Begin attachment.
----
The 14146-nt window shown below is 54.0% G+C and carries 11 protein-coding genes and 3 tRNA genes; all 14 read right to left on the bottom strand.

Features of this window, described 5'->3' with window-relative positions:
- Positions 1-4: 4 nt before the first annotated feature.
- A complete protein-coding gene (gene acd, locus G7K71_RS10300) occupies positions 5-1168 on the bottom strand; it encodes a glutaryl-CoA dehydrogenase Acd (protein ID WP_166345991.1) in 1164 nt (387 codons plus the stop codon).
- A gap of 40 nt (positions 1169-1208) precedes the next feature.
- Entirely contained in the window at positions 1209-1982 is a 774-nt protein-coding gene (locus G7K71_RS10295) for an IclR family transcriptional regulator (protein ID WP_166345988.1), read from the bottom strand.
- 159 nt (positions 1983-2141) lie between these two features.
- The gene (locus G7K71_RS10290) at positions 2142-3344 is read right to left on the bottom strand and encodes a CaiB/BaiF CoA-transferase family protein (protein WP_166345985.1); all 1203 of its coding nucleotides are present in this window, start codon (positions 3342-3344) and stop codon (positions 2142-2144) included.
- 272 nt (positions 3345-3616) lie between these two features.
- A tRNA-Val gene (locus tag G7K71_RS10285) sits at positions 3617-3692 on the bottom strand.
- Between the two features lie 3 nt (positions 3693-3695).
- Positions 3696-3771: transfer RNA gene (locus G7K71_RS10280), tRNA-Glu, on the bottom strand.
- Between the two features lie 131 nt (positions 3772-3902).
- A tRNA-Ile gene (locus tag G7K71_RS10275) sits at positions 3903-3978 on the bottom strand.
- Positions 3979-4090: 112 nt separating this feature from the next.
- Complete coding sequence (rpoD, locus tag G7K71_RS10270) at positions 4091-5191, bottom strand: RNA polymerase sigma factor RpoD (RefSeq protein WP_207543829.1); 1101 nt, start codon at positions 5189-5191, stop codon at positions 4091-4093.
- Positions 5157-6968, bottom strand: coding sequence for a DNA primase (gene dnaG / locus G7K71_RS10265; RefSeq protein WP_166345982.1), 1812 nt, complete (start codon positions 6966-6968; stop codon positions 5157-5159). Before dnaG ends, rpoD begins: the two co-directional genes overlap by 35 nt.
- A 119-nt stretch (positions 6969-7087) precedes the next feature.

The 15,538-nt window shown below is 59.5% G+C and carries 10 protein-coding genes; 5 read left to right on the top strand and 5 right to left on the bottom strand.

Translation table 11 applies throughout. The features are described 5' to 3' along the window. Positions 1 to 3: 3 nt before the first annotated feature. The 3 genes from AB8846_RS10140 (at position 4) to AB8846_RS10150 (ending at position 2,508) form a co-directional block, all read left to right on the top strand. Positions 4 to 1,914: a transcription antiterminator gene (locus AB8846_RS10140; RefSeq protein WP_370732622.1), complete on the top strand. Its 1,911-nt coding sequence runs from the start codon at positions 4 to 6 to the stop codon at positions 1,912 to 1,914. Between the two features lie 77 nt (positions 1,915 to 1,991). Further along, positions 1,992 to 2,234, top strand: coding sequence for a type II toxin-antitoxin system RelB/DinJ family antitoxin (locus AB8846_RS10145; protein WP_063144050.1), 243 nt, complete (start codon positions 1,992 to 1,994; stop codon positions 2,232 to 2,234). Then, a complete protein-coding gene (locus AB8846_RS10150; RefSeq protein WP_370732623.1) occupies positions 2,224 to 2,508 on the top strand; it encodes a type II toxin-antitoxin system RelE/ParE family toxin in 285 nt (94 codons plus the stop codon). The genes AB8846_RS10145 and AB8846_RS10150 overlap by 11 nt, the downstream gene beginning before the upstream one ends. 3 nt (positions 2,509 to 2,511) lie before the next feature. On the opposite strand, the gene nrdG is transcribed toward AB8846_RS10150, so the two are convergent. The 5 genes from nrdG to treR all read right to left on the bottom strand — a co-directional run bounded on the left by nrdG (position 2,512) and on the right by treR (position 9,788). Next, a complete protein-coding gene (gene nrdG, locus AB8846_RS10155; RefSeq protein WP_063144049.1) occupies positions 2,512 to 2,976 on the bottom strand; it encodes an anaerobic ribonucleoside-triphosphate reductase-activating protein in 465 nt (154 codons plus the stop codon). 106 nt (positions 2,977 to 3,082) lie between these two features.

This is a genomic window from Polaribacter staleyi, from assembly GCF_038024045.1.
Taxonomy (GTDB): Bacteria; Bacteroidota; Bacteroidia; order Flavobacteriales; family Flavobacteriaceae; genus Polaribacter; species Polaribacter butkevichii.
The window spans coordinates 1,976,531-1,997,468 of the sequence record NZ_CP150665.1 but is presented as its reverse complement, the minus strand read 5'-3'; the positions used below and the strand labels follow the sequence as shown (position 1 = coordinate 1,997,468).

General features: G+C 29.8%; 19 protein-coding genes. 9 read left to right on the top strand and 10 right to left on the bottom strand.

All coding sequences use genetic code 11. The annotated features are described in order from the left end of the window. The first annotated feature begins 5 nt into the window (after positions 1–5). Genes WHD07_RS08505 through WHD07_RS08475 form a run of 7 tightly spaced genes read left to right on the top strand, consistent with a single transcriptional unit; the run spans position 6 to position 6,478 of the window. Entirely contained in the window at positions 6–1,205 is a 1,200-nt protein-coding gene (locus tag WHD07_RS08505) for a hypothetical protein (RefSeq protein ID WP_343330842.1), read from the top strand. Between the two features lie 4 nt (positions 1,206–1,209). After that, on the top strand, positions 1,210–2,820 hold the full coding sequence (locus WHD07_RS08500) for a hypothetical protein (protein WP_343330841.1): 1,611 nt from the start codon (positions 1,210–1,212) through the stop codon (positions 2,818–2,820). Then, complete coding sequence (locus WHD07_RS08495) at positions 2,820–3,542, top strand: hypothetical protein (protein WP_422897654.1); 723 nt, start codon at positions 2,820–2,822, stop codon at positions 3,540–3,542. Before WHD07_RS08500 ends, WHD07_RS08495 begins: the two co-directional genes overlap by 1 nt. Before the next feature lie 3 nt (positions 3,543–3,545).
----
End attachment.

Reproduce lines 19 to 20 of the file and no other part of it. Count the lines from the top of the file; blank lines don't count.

The 15,538-nt window shown below is 59.5% G+C and carries 10 protein-coding genes; 5 read left to right on the top strand and 5 right to left on the bottom strand.

Translation table 11 applies throughout. The features are described 5' to 3' along the window. Positions 1 to 3: 3 nt before the first annotated feature. The 3 genes from AB8846_RS10140 (at position 4) to AB8846_RS10150 (ending at position 2,508) form a co-directional block, all read left to right on the top strand. Positions 4 to 1,914: a transcription antiterminator gene (locus AB8846_RS10140; RefSeq protein WP_370732622.1), complete on the top strand. Its 1,911-nt coding sequence runs from the start codon at positions 4 to 6 to the stop codon at positions 1,912 to 1,914. Between the two features lie 77 nt (positions 1,915 to 1,991). Further along, positions 1,992 to 2,234, top strand: coding sequence for a type II toxin-antitoxin system RelB/DinJ family antitoxin (locus AB8846_RS10145; protein WP_063144050.1), 243 nt, complete (start codon positions 1,992 to 1,994; stop codon positions 2,232 to 2,234). Then, a complete protein-coding gene (locus AB8846_RS10150; RefSeq protein WP_370732623.1) occupies positions 2,224 to 2,508 on the top strand; it encodes a type II toxin-antitoxin system RelE/ParE family toxin in 285 nt (94 codons plus the stop codon). The genes AB8846_RS10145 and AB8846_RS10150 overlap by 11 nt, the downstream gene beginning before the upstream one ends. 3 nt (positions 2,509 to 2,511) lie before the next feature. On the opposite strand, the gene nrdG is transcribed toward AB8846_RS10150, so the two are convergent. The 5 genes from nrdG to treR all read right to left on the bottom strand — a co-directional run bounded on the left by nrdG (position 2,512) and on the right by treR (position 9,788). Next, a complete protein-coding gene (gene nrdG, locus AB8846_RS10155; RefSeq protein WP_063144049.1) occupies positions 2,512 to 2,976 on the bottom strand; it encodes an anaerobic ribonucleoside-triphosphate reductase-activating protein in 465 nt (154 codons plus the stop codon). 106 nt (positions 2,977 to 3,082) lie between these two features.